Nathaniel I. Cordova
Thu, 09 Jan 2003 10:14:01 -0800
Dan et al:
Thanks so much for the postings. I just got the package, will download it
I will try to follow the advice here and see what happens. Another concern =
have is this;
I've activated the Apache server in Mac OSX (10.2.3). I have not served
anything yet through there, although I've been testing Movable Type, and wa=
planning on serving an internal site for my department with some
I've heard of difficulties running Frontier alongside the Apache server, an=
while I am brave in exploring and tinkering with tech stuff, I have only 10
days before classes start, so want to move quickly enough and learn as much
as possible about Frontier and Manila, as I can. I want to set up the
students early in the semester. Any hints about Apache and Frontier?
On 1/5/03 10:01 PM, "Dan Mitchell" <firstname.lastname@example.org> wrote:
> Hi Nathaniel:
> I did this with an online Introduction to Music course that I taught up
> until about a year age and it worked quite well.
> I had a larger class (50-60 students) who were to work in groups of
> 5-6. I set up a central class Manila site that all students joined. We
> used this for all materials and activities that involved the whole
> Then I cloned 10 copies of this site and manually adapted them for use
> by small groups of students. Rather than setting up the memberships
> myself I just told them which groups they were assigned to and then had
> them sign themselves up using the join now links on their sites.
> Without going into all of the gory details, the course was based on a
> collaborative learning model. A major assignment was something I called
> the "review cycle." I'll describe it so that you can see how the class
> and group sites worked together to facilitate this:
> 1. Students began by producing individual work on a cycle.
> 2. They posted their individual work into the discussion area of their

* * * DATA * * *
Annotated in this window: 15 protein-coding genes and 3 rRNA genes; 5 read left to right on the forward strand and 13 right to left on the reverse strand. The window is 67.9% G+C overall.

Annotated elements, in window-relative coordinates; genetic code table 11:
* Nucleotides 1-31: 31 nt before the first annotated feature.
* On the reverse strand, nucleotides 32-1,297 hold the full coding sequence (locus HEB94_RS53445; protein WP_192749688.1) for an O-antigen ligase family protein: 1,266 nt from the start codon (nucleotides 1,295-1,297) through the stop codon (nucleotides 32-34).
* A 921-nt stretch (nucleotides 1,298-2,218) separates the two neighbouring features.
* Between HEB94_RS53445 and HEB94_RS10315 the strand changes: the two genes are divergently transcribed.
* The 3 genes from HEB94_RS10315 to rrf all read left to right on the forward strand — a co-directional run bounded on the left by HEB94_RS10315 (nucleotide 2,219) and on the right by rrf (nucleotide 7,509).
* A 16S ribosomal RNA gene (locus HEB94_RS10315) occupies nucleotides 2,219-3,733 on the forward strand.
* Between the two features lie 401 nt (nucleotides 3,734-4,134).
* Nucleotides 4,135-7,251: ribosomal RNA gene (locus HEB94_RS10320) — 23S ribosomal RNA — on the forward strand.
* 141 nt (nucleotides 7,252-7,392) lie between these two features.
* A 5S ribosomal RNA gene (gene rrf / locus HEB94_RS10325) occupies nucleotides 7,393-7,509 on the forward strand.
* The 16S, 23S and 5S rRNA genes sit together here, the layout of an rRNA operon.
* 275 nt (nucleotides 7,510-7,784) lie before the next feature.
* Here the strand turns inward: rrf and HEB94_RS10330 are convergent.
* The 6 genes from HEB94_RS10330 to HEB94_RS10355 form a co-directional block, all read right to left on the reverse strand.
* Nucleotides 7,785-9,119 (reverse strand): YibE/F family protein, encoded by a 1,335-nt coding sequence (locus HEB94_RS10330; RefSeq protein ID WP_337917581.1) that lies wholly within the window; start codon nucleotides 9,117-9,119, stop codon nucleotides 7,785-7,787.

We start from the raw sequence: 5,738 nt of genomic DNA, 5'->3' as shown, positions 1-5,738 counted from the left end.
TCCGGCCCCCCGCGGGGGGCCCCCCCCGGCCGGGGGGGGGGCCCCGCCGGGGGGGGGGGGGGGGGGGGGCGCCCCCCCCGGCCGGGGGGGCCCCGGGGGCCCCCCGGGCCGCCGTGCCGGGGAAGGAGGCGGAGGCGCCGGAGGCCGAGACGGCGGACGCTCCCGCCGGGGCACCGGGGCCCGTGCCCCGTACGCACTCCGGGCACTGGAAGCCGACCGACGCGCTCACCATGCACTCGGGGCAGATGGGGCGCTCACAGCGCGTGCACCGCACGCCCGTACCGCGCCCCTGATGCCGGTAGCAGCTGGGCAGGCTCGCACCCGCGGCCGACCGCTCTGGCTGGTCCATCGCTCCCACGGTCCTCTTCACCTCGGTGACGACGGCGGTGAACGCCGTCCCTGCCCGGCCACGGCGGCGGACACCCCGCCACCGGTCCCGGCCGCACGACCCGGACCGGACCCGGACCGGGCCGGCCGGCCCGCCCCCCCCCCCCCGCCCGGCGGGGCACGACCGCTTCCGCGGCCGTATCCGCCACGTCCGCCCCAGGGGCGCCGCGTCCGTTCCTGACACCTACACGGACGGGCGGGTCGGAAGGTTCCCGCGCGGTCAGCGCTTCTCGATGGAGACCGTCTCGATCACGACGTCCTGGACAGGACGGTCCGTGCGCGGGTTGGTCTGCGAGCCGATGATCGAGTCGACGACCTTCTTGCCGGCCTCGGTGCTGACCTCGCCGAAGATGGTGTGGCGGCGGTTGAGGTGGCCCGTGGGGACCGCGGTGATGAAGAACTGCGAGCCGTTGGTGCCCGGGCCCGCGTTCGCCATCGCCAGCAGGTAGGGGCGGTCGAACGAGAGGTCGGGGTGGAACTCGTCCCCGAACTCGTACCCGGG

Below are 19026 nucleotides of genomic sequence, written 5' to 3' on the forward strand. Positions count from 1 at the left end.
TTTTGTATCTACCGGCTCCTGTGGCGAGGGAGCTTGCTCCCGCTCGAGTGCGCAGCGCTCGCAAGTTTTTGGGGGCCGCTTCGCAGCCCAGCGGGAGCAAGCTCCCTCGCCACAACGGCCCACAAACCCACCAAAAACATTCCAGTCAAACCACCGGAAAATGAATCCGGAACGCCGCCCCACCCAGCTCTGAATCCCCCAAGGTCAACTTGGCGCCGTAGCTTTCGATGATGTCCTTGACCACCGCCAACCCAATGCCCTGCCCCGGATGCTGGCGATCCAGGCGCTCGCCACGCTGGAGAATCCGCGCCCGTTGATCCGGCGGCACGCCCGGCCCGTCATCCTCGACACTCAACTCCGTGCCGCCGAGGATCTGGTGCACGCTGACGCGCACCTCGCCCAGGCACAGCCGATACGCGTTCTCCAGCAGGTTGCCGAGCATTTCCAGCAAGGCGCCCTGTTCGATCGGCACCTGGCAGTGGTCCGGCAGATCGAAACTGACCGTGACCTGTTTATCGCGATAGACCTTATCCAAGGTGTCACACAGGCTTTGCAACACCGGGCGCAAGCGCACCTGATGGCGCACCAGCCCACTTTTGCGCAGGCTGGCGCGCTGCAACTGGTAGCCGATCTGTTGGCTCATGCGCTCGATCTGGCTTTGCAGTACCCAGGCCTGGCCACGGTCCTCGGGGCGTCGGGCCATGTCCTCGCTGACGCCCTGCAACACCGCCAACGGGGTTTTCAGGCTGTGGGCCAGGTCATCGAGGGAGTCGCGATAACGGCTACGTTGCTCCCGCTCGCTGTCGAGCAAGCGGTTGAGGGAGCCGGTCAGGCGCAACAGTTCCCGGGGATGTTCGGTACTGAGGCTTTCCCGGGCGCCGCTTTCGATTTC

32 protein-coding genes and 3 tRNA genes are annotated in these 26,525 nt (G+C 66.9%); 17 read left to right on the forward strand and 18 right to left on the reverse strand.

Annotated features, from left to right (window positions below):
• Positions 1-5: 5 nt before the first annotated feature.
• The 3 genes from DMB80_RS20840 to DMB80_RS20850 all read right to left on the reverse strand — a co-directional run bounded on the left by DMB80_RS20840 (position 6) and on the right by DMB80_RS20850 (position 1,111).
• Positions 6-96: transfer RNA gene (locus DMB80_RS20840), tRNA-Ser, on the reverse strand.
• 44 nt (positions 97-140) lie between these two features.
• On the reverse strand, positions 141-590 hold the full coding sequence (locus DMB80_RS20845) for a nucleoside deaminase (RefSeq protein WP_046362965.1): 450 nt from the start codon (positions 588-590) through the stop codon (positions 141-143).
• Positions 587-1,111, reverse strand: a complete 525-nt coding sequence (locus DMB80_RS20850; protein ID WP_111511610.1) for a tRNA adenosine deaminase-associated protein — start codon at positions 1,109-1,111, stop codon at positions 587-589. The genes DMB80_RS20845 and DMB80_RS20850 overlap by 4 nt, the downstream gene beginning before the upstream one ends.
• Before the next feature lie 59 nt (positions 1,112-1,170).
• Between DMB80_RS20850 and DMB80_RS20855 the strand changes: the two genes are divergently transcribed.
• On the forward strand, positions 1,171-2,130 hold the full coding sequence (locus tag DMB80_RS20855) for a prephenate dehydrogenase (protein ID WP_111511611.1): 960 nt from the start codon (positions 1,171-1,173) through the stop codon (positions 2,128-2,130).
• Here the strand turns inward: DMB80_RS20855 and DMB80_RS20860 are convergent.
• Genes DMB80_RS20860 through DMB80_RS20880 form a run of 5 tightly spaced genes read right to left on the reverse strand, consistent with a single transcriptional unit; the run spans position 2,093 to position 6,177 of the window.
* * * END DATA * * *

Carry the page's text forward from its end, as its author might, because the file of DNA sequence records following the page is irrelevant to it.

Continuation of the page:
> assigned group, using its group Manila site.
> 3. The group members compared, compiled, prioritized, and edited the
> individual inputs to come up with a group version of the initial
> 4. The groups then posted this material into the discussion area of th=
> CLASS manila site. At the same time all of the other groups did the
> same thing with their own work.
> 5. Individual students did an assignment based on the posted materials=
> 6. The group members read the class-posted material in the sections of
> the site where they had posted, and then developed a group response
> to the postings.
> 7. Finally, I read all of the final posts and added commentary where
> There are all kinds of things I could tell you about how the groups
> made use of the Manila sites and other resources (AIM, email lists,
> telephone) to do their work.
> I did not encounter any significant technical problems, aside from some
> initial confusion about how to use the Manila environment.
> On Saturday, January 4, 2003, at 12:18 PM, Nathaniel I. Cordova wrote:
>> I will be obtaining Frontier and Manila very soon. The purchase order
>> off! : ) But a quick question before the package arrives. I am
>> interested in
>> having my students (about 15 students) work in teams to develop course
>> to put on the web. This would be a semester long project that includes
>> annotated bibliography of resources, links, etc., commentary, original
>> essays by the students, images, etc. Each group would be responsible
>> completion of an excellent project on a subject matter covered in
>> class. I
>> envision five groups of three students each.
>> My question is whether I can do this easily enough with Manila. That
>> is, can
>> I grant students permission so that each particular team can work on
>> developing their site, ultimately having all team sites linked as part
>> of a
>> comprehensive course site? Would there be any major difficulties in
>> allowing them access to developing their own site? Anybody out there
>> doing something similar?
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